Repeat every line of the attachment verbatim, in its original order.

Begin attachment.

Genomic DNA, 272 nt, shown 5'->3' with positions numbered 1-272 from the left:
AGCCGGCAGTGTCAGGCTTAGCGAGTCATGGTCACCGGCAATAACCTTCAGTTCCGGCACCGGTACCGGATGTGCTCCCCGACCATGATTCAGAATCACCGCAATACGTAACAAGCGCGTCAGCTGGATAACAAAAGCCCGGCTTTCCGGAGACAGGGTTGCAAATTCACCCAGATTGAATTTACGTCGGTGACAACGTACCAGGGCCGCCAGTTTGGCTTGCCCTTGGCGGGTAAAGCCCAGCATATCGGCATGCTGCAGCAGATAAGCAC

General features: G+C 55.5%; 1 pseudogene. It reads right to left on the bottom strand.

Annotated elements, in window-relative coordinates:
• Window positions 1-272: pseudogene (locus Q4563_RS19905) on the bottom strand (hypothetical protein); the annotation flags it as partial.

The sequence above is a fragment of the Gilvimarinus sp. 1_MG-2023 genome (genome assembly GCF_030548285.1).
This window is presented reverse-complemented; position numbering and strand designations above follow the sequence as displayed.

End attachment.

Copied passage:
Genomic DNA, 272 nt, shown 5'->3' with positions numbered 1-272 from the left:
AGCCGGCAGTGTCAGGCTTAGCGAGTCATGGTCACCGGCAATAACCTTCAGTTCCGGCACCGGTACCGGATGTGCTCCCCGACCATGATTCAGAATCACCGCAATACGTAACAAGCGCGTCAGCTGGATAACAAAAGCCCGGCTTTCCGGAGACAGGGTTGCAAATTCACCCAGATTGAATTTACGTCGGTGACAACGTACCAGGGCCGCCAGTTTGGCTTGCCCTTGGCGGGTAAAGCCCAGCATATCGGCATGCTGCAGCAGATAAGCAC

General features: G+C 55.5%; 1 pseudogene. It reads right to left on the bottom strand.

Annotated elements, in window-relative coordinates:
• Window positions 1-272: pseudogene (locus Q4563_RS19905) on the bottom strand (hypothetical protein); the annotation flags it as partial.

The sequence above is a fragment of the Gilvimarinus sp. 1_MG-2023 genome (genome assembly GCF_030548285.1).
This window is presented reverse-complemented; position numbering and strand designations above follow the sequence as displayed.